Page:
The Last (Medieval) Lesson

How do you end a course on the Middle Ages? One way is to talk about how “Middle Ages” is a convenient yet distorting label for a big chunk of history that’s very confusing and doesn’t yield us clean narratives.  And using dubious books like The Swerve to make one’s point.

Greenblatt IS on deck today, with Hinch’s great column leading the way. Other good analyses are O’Neill’s from 2013, and Monfasani’s at Reviews in History.

Of course, the Middle Ages is invoked whenever pundits want to denigrate a particular target–something I blogged about before my more prominent friends did, I would point out.

We could think about “How to Mess Up a Medieval Survey Course,” and critique the course itself.

We could think out loud about popular culture’s portrayal of the Middle Ages, or “Why Game of Thrones Isn’t Medieval.”

We could, and did, look at the Valladolid Conference of 1550, and contemplate the medieval origins of early modern/modern colonialism and racism. The clash of Sepúlveda and Las Casas was not special because it belonged to the “glorious” early modern period, but rather because it was the culmination of a couple hundred years of serious thinking about race, religion, and metaphysics. Crusade is central to this narrative, as are Aristotle and Augustine. My old colleague Kate would be proud of this turn in my teaching.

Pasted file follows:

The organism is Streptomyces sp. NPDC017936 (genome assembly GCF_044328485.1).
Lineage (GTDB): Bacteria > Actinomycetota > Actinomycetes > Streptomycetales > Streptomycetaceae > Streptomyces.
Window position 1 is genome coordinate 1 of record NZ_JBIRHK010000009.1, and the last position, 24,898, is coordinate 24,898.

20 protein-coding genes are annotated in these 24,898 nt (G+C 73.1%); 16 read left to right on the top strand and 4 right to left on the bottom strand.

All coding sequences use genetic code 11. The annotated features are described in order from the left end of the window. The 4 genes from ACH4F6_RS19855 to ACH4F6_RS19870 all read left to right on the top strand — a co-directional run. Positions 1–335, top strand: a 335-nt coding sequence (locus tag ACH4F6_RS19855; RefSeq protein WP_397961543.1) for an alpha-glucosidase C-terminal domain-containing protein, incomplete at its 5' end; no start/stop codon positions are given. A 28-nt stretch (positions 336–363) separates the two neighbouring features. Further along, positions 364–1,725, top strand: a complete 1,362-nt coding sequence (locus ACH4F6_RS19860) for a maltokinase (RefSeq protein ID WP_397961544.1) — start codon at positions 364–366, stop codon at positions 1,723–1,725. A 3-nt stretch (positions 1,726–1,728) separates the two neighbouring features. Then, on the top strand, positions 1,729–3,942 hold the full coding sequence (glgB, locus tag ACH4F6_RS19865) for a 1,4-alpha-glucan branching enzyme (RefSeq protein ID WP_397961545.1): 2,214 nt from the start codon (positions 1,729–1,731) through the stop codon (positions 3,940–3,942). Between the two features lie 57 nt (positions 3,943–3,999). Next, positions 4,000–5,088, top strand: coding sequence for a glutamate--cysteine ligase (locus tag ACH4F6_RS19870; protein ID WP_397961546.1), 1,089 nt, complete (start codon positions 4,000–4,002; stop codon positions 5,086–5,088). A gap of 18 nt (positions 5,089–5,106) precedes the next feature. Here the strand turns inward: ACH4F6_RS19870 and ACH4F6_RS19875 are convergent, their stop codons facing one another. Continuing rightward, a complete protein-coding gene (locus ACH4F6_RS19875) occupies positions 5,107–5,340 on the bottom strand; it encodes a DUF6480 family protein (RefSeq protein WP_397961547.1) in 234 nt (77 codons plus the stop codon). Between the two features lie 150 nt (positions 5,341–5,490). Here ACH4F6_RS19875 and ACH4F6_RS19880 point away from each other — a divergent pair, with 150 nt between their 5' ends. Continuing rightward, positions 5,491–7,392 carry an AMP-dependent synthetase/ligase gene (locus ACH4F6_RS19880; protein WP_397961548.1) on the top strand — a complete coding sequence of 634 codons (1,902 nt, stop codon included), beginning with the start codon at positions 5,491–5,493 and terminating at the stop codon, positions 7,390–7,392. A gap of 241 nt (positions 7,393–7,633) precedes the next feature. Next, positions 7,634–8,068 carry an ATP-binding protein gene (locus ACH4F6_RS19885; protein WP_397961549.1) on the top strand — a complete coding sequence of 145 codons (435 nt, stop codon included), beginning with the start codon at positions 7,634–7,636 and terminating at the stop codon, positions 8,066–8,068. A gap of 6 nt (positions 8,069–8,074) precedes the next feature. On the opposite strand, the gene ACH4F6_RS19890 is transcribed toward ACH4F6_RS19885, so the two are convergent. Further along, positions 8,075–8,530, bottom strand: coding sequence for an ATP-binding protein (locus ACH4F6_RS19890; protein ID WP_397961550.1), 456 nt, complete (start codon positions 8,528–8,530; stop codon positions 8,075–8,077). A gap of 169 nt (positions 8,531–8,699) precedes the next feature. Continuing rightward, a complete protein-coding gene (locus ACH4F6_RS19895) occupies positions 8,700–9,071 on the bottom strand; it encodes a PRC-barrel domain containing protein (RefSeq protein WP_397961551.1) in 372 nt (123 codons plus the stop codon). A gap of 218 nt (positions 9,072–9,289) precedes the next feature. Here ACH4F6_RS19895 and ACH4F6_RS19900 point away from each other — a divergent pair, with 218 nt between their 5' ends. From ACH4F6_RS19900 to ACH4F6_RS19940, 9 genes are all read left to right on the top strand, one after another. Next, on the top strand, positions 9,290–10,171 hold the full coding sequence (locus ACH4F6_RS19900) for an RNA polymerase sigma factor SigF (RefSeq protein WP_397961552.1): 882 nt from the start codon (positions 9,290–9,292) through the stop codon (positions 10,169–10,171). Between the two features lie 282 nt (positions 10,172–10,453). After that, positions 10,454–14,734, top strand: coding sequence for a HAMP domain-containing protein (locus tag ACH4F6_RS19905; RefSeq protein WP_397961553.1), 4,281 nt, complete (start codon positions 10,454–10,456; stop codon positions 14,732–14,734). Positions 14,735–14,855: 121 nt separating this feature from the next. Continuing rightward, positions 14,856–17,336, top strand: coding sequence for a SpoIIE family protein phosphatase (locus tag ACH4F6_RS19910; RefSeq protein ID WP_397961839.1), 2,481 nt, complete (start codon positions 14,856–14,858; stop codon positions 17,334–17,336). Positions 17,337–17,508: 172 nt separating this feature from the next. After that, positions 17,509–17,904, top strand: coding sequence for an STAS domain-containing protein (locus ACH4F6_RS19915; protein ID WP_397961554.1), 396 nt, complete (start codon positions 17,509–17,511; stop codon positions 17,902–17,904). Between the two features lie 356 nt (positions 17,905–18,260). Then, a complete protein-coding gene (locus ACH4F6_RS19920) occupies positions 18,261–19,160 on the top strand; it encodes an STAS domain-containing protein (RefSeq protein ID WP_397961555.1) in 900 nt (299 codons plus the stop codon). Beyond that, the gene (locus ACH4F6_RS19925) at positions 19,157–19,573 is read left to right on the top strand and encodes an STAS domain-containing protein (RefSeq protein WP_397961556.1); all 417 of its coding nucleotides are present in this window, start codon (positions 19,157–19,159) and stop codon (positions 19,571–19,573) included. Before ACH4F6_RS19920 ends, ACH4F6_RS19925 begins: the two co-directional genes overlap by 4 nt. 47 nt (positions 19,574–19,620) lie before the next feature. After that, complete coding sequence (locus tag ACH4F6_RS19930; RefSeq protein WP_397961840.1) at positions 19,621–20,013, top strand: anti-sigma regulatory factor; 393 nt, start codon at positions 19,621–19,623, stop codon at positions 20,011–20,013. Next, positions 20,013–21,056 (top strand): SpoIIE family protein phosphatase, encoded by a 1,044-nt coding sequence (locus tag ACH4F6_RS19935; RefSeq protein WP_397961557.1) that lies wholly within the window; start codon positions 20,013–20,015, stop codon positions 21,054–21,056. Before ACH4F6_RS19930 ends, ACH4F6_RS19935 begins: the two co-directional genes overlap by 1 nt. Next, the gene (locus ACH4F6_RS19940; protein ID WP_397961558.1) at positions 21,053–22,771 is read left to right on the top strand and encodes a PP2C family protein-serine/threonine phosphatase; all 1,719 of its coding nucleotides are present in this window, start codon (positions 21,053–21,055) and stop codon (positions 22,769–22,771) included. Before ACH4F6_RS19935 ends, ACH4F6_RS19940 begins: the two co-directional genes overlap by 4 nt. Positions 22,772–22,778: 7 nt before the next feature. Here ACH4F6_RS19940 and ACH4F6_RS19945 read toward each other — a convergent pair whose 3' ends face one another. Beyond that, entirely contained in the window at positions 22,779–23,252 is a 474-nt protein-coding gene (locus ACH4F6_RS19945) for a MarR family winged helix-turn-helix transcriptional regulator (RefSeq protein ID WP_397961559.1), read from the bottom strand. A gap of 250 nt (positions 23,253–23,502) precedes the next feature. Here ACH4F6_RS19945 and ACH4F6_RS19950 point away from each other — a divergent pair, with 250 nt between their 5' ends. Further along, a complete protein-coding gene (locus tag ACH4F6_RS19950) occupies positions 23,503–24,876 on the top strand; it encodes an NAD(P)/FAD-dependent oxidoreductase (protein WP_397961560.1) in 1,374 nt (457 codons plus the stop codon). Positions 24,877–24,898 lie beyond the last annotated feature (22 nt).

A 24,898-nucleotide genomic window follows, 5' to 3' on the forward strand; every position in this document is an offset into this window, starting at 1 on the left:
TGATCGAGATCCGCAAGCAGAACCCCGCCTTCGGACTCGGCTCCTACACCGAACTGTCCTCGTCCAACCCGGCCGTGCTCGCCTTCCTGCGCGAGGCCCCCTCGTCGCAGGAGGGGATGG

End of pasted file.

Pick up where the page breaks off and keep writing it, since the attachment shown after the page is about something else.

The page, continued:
Or we could dissect goofy but informative videos on Emperor Charles V, the Protestant Reformation, and Dutch East India Company. For the Dutch especially, Green’s quirky narration gets at the violence that pervaded the “Age of Discovery.”

Which gets at some of the big take-aways for a survey course on the Middle Ages.

  1. The term “Middle Ages” is really just a line in the sand, which we draw because we like categorizing things, and that seems a good line. Especially when we want to craft a feel-good narrative that makes us look good compared to our forebears. [Peter Raedts has some interesting thoughts on the term and its history here.]
  2. It seems that most cultures’ “golden ages” were in reality the product of an infusion of valuables into regional economies, which in turn allowed all those great buildings to be constructed. Rome, Baghdad, Istanbul, Florence, Venice, Amsterdam, Lisbon, Tenochtitlan, etc, are cases in point. What allowed this infusion to happen is usually a less than uplifting story, involving conquest, colonization, exploitation, and sometimes just flat-out annihilation. But let’s face it, people like stuff, as my old debate coach put it once. And we love taking other people’s stuff when given the chance.